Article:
http://paloaltoonline.com/print/story/print/2012/03/09/bay-area-looks-to-cash-in-on-high-speed-rail-funds


Palo Alto Weekly

News - March 9, 2012

Bay Area looks to cash in on high-speed-rail funds

Despite concerns about rail system, cities and transportation agencies seek ways to benefit from project

by Gennady Sheyner

Peninsula cities and transportation officials see California's proposed high-speed rail system as both a looming threat and a golden opportunity a project that could both burden the area with unwanted noise, new barriers and property seizures and provide it with the funds for long-coveted transportation improvement.

Both dynamics, the fear and the hope, are in play these days as Bay Area transportation agencies and cities are trying to reach a consensus on "early investment opportunities" that the rail project could bring to the region. The Metropolitan Transportation Commission, Caltrain and cities between San Francisco and San Jose are now preparing a "memorandum of understanding" that would lay out the Bay Area's priorities when it comes to projects that could benefit from rail funds in the short term. The California High Speed Rail Authority is scheduled to consider the cities' input in early April.

Marian Lee, director of the Caltrain's modernization program, wrote in a recent report that the rail authority has reached out to Caltrain and other transportation agencies.

"The early investment projects would be those needed to modernize the Caltrain system and support the blended Caltrain and high-speed rail system," Lee wrote.

Seamus Murphy, Caltrain's manager of government affairs, said up to $1 billion in high-speed rail funds would be available for "early investment" improvements. Cities and transportation agencies would need to match some of this money with funding from other sources. The projects would be required to both benefit the $98.5 billion San Francisco-to-Los Angeles high-speed-rail project, which California voters approved in 2008, and provide "independent utility" that is, benefits that would be experienced even if the entire system isn't built.

At the top of Caltrain's wish list is its long-standing plan to electrify its corridor an improvement that officials say would greatly boost the popular but cash-strapped agency's ridership and revenue figures. Caltrain currently doesn't have dedicated funding and relies heavily on contributions from the three agencies that comprise its board of directors the San Francisco Municipal Transportation Authority, the Santa Clara Valley Transportation Authority and the San Mateo County Transit District (SamTrans).

At a March 1 meeting of Palo Alto City Council's Rail Committee, Murphy called electrification "critically important" for the agency's plan to close its structural deficit. The electrification project would also have a major impact on high-speed rail, which eventually would run along the Caltrain corridor. Prior to the entire line being completed, however, high-speed-rail passengers would disembark in San Jose and then have to transfer to Caltrain to reach San Francisco.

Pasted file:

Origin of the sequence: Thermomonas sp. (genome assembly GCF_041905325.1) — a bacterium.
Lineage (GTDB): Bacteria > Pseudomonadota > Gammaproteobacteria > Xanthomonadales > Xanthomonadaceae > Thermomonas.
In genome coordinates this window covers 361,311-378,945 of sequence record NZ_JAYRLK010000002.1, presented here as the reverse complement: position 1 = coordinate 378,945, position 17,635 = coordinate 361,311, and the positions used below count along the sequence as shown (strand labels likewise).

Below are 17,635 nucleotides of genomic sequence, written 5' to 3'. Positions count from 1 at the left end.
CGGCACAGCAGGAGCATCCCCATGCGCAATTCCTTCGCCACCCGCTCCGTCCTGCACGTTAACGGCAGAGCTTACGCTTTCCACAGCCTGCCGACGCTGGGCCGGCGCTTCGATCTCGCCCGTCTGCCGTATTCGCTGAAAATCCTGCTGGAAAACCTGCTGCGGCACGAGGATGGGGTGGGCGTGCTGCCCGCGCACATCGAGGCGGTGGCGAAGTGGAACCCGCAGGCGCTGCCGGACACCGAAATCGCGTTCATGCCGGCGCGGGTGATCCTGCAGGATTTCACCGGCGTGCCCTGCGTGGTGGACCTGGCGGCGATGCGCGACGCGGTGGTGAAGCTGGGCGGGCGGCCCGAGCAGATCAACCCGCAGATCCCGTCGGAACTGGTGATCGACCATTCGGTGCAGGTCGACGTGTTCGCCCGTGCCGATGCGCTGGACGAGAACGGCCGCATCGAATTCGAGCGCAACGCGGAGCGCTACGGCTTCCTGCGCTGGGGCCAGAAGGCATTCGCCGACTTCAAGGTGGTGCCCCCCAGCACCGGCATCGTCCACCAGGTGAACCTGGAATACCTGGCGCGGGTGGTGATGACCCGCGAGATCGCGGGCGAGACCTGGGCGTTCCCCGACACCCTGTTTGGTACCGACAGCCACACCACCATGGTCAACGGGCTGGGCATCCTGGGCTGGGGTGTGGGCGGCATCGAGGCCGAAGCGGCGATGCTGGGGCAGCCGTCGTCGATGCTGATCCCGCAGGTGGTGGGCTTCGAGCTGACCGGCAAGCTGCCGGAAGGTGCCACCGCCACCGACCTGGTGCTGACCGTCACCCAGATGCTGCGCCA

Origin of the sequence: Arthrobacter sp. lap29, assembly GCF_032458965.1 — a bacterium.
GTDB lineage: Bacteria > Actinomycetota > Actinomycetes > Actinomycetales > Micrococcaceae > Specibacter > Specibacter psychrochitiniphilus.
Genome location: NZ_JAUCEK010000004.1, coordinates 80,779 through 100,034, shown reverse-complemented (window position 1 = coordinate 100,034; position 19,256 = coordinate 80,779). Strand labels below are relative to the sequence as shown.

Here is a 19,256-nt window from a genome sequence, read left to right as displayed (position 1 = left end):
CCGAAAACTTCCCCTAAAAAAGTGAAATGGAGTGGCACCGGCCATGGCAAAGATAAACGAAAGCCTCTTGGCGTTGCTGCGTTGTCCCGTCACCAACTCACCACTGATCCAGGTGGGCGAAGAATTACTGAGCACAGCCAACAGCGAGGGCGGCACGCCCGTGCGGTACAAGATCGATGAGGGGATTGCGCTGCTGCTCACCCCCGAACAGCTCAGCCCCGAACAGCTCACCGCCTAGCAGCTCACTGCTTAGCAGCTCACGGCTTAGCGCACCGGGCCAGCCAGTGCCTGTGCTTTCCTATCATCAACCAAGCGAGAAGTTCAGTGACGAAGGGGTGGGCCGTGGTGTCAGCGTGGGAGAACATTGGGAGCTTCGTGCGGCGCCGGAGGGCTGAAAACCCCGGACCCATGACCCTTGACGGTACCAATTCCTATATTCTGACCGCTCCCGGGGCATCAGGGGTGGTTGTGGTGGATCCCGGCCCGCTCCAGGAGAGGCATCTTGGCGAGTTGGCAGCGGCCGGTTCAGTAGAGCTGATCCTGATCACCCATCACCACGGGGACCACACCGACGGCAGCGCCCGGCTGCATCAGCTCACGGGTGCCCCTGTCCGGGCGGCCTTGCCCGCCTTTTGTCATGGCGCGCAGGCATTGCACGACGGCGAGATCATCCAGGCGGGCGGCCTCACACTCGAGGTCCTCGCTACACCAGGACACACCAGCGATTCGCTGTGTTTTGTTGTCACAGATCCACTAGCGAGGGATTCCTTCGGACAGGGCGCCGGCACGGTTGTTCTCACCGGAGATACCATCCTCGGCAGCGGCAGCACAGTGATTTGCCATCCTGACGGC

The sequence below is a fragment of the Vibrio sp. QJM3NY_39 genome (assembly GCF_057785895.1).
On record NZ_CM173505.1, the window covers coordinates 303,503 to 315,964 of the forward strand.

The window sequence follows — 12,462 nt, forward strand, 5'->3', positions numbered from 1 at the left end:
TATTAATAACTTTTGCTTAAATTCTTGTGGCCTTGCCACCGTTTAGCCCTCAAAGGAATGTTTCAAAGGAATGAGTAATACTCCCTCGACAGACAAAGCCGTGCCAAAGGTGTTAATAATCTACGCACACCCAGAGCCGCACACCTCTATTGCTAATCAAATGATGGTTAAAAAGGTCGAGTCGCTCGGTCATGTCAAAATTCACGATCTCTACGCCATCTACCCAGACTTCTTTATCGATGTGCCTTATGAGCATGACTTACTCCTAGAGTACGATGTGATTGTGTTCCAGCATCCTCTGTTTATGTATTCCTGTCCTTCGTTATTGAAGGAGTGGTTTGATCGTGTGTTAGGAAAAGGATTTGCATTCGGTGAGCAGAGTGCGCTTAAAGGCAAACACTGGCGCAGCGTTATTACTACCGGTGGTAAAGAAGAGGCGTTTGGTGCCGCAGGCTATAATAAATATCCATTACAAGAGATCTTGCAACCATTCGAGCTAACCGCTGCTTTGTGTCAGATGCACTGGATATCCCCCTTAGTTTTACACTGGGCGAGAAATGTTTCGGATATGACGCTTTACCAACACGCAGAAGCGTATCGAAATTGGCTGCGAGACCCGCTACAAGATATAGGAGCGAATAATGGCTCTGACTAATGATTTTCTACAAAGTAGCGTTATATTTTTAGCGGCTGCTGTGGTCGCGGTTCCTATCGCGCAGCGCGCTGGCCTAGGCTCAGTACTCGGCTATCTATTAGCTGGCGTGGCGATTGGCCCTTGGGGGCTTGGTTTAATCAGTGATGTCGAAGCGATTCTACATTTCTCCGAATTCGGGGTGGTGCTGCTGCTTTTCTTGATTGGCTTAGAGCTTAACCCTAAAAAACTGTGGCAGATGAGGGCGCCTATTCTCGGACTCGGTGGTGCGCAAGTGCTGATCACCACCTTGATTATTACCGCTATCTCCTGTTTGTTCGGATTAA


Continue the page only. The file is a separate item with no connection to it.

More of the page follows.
Murphy said Caltrain's diesel trains would not be able to support the influx of transferring riders, which he pegged at about 14,000 a day.

"Our ability to add service to support new passengers is very contained," Murphy said. "If we electrify the system, we would be able to accommodate those passengers who get off at San Jose."

Caltrain estimates the electrification of the corridor to cost about $785 million. Other priority projects on the agency's list include new electric trains ($440 million) and an advanced signal system ($231 million).

Murphy said a similar conversation about early investment opportunities is taking place in southern California, where seven transportation agencies have already signed a memorandum of understanding listing their preferences for these opportunities.

The conversation between Caltrain and the high-speed rail over early investment opportunities is taking place at a time when there are still disagreements between the two agencies over what the rail line would ultimately look like. Caltrain has embraced a proposal by U.S. Rep. Anna Eshoo, D-Palo Alto, state Sen. Joe Simitian, D-Palo Alto, and state Assemblyman Rich Gordon, D-Menlo Park, to create a "blended system" in which Caltrain and high-speed rail share two tracks on the Peninsula.

Murphy said a recent study indicated that a blended design could work and that the shared tracks would accommodate up to 10 trains per hour (six Caltrain trains and four high-speed trains) in each direction if the system includes passing tracks or eight trains per hour (six Caltrain trains and two high-speed trains) if it does not.

But last month, the rail authority released a revised program Environmental Impact Report for the Bay Area-to-Central Valley segment of the line that focuses on the highly controversial four-track system a design that according to the document could require Alma Street in Palo Alto to narrow.

On Feb. 15, the rail authority released a statement saying it is still considering the blended design and that its revised 2012 business plan will highlight this approach.

Palo Alto Councilman Pat Burt, who chairs the Peninsula Cities Consortium, said any agreement between cities, Caltrain and the rail authority over early-investment opportunities should include provisions explicitly calling for mitigation of project impacts (including noise, vibration and traffic) and stipulating that the rail authority's project-level Environmental Impact Report (which focuses on specific segments and includes more engineering details than the "program-level" EIR) focus on the blended option.

The rail committee is scheduled to continue its discussion about early-investment opportunities on Thursday, March 15.

Staff Writer Gennady Sheyner can be emailed at gsheyner@paweekly.com.

Comments

Posted by no more freeways, a resident of Downtown North
on Mar 9, 2012 at 9:31 am

We don't have the space or money to build new freeways on the peninsula. Even small tweaks to our existing freeways are exorbitantly expensive, like those $100 million merging lanes on the Palo Alto section of Hwy 101 (barely 1 mile). Mass transit takes up far less space than freeways. The people voted for HSR so just do it. Whining and stalling just wastes everyone's money.